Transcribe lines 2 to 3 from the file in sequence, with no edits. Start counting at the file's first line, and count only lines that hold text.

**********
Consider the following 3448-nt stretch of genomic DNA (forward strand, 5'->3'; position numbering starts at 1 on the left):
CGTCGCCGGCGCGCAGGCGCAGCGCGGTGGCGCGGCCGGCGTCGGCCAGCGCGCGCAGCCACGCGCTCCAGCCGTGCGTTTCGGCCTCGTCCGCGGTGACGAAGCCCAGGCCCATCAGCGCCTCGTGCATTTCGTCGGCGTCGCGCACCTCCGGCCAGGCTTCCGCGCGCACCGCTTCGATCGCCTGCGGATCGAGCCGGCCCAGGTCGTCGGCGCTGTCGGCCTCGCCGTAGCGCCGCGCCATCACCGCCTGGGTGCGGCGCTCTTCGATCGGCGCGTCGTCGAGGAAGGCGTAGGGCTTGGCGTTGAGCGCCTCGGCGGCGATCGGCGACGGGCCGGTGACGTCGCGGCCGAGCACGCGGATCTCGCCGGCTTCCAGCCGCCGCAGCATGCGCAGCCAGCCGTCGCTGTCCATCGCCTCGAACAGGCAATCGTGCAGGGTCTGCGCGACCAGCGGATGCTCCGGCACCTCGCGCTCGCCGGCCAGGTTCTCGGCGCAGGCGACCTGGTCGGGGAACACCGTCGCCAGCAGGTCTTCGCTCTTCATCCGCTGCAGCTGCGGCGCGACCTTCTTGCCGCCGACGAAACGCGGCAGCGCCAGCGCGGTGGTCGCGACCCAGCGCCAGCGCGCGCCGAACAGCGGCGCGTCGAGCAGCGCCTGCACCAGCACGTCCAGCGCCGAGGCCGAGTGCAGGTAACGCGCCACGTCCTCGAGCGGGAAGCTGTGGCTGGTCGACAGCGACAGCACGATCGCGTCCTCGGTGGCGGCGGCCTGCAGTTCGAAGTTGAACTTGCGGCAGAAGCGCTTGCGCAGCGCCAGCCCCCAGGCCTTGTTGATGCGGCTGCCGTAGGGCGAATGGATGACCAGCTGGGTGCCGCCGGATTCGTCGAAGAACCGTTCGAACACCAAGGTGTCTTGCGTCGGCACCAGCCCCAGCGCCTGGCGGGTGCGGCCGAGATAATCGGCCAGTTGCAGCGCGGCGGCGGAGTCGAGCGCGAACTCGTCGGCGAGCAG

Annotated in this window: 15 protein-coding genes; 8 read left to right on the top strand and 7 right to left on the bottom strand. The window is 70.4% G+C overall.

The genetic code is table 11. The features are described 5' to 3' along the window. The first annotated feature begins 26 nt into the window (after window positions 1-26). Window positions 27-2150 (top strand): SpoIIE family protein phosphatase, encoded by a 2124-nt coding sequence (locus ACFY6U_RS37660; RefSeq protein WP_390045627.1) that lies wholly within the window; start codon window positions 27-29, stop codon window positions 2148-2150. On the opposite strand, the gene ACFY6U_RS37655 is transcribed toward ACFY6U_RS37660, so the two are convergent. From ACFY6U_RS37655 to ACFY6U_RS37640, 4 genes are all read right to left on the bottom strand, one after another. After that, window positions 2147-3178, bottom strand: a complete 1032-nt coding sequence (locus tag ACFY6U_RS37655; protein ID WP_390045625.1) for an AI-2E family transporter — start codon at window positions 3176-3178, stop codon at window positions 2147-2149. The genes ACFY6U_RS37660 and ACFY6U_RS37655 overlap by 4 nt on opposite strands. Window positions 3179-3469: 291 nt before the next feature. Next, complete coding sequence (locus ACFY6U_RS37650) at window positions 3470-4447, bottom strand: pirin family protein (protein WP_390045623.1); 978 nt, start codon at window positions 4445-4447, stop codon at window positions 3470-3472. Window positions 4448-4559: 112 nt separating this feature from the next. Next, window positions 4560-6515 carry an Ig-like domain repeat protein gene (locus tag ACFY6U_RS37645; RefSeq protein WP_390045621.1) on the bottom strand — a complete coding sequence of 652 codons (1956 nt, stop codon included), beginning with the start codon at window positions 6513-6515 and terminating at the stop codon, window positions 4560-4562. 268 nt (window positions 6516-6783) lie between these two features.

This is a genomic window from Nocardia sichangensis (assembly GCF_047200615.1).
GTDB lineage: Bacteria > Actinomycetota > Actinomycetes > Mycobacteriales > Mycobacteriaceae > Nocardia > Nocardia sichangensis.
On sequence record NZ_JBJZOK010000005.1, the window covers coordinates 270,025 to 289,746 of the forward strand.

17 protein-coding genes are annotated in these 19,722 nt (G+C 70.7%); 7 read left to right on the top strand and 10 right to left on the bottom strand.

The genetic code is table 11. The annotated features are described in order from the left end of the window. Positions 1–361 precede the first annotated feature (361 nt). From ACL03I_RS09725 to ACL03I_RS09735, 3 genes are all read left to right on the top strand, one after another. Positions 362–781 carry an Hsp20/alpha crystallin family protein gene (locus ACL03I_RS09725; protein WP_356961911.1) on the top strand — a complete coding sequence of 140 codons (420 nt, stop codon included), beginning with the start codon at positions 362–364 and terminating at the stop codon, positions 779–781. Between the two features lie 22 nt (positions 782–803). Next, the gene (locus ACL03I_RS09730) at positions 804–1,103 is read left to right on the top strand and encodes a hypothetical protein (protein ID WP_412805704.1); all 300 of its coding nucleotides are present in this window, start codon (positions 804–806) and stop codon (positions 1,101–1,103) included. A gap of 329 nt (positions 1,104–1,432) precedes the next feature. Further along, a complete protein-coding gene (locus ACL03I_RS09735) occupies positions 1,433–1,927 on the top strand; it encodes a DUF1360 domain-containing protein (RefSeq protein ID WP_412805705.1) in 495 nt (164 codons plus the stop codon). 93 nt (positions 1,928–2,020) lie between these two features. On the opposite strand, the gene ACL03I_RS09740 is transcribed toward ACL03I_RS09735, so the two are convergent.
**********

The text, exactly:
CGTCGCCGGCGCGCAGGCGCAGCGCGGTGGCGCGGCCGGCGTCGGCCAGCGCGCGCAGCCACGCGCTCCAGCCGTGCGTTTCGGCCTCGTCCGCGGTGACGAAGCCCAGGCCCATCAGCGCCTCGTGCATTTCGTCGGCGTCGCGCACCTCCGGCCAGGCTTCCGCGCGCACCGCTTCGATCGCCTGCGGATCGAGCCGGCCCAGGTCGTCGGCGCTGTCGGCCTCGCCGTAGCGCCGCGCCATCACCGCCTGGGTGCGGCGCTCTTCGATCGGCGCGTCGTCGAGGAAGGCGTAGGGCTTGGCGTTGAGCGCCTCGGCGGCGATCGGCGACGGGCCGGTGACGTCGCGGCCGAGCACGCGGATCTCGCCGGCTTCCAGCCGCCGCAGCATGCGCAGCCAGCCGTCGCTGTCCATCGCCTCGAACAGGCAATCGTGCAGGGTCTGCGCGACCAGCGGATGCTCCGGCACCTCGCGCTCGCCGGCCAGGTTCTCGGCGCAGGCGACCTGGTCGGGGAACACCGTCGCCAGCAGGTCTTCGCTCTTCATCCGCTGCAGCTGCGGCGCGACCTTCTTGCCGCCGACGAAACGCGGCAGCGCCAGCGCGGTGGTCGCGACCCAGCGCCAGCGCGCGCCGAACAGCGGCGCGTCGAGCAGCGCCTGCACCAGCACGTCCAGCGCCGAGGCCGAGTGCAGGTAACGCGCCACGTCCTCGAGCGGGAAGCTGTGGCTGGTCGACAGCGACAGCACGATCGCGTCCTCGGTGGCGGCGGCCTGCAGTTCGAAGTTGAACTTGCGGCAGAAGCGCTTGCGCAGCGCCAGCCCCCAGGCCTTGTTGATGCGGCTGCCGTAGGGCGAATGGATGACCAGCTGGGTGCCGCCGGATTCGTCGAAGAACCGTTCGAACACCAAGGTGTCTTGCGTCGGCACCAGCCCCAGCGCCTGGCGGGTGCGGCCGAGATAATCGGCCAGTTGCAGCGCGGCGGCGGAGTCGAGCGCGAACTCGTCGGCGAGCAG

Annotated in this window: 15 protein-coding genes; 8 read left to right on the top strand and 7 right to left on the bottom strand. The window is 70.4% G+C overall.